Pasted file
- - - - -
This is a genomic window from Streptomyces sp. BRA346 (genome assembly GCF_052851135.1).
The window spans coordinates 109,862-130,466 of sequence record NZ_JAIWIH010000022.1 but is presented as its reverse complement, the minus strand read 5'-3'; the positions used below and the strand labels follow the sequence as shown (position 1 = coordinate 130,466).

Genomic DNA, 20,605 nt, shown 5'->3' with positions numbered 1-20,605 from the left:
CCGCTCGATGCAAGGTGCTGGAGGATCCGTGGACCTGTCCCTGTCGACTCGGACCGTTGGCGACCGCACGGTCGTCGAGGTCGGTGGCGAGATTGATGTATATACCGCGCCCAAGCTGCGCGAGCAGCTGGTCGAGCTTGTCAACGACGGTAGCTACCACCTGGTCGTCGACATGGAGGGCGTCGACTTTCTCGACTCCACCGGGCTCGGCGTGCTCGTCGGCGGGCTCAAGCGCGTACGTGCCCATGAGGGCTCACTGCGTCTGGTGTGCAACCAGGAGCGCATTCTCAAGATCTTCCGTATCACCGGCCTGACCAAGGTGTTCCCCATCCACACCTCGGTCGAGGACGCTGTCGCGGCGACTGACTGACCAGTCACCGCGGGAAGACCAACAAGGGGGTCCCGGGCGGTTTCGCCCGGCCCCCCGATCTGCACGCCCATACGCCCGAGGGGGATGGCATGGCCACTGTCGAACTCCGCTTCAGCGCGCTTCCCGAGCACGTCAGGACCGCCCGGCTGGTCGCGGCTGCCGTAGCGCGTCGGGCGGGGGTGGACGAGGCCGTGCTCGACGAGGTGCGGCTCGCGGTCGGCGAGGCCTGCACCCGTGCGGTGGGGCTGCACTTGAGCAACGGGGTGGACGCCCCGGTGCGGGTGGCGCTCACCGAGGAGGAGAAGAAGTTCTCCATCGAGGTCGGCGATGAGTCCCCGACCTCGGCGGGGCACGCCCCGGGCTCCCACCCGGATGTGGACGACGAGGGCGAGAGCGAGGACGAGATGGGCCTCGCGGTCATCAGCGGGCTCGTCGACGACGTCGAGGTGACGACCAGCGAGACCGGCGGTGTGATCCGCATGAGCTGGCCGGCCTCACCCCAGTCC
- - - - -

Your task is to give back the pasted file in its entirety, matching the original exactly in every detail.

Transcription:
This is a genomic window from Streptomyces sp. BRA346 (genome assembly GCF_052851135.1).
The window spans coordinates 109,862-130,466 of sequence record NZ_JAIWIH010000022.1 but is presented as its reverse complement, the minus strand read 5'-3'; the positions used below and the strand labels follow the sequence as shown (position 1 = coordinate 130,466).

Genomic DNA, 20,605 nt, shown 5'->3' with positions numbered 1-20,605 from the left:
CCGCTCGATGCAAGGTGCTGGAGGATCCGTGGACCTGTCCCTGTCGACTCGGACCGTTGGCGACCGCACGGTCGTCGAGGTCGGTGGCGAGATTGATGTATATACCGCGCCCAAGCTGCGCGAGCAGCTGGTCGAGCTTGTCAACGACGGTAGCTACCACCTGGTCGTCGACATGGAGGGCGTCGACTTTCTCGACTCCACCGGGCTCGGCGTGCTCGTCGGCGGGCTCAAGCGCGTACGTGCCCATGAGGGCTCACTGCGTCTGGTGTGCAACCAGGAGCGCATTCTCAAGATCTTCCGTATCACCGGCCTGACCAAGGTGTTCCCCATCCACACCTCGGTCGAGGACGCTGTCGCGGCGACTGACTGACCAGTCACCGCGGGAAGACCAACAAGGGGGTCCCGGGCGGTTTCGCCCGGCCCCCCGATCTGCACGCCCATACGCCCGAGGGGGATGGCATGGCCACTGTCGAACTCCGCTTCAGCGCGCTTCCCGAGCACGTCAGGACCGCCCGGCTGGTCGCGGCTGCCGTAGCGCGTCGGGCGGGGGTGGACGAGGCCGTGCTCGACGAGGTGCGGCTCGCGGTCGGCGAGGCCTGCACCCGTGCGGTGGGGCTGCACTTGAGCAACGGGGTGGACGCCCCGGTGCGGGTGGCGCTCACCGAGGAGGAGAAGAAGTTCTCCATCGAGGTCGGCGATGAGTCCCCGACCTCGGCGGGGCACGCCCCGGGCTCCCACCCGGATGTGGACGACGAGGGCGAGAGCGAGGACGAGATGGGCCTCGCGGTCATCAGCGGGCTCGTCGACGACGTCGAGGTGACGACCAGCGAGACCGGCGGTGTGATCCGCATGAGCTGGCCGGCCTCACCCCAGTCC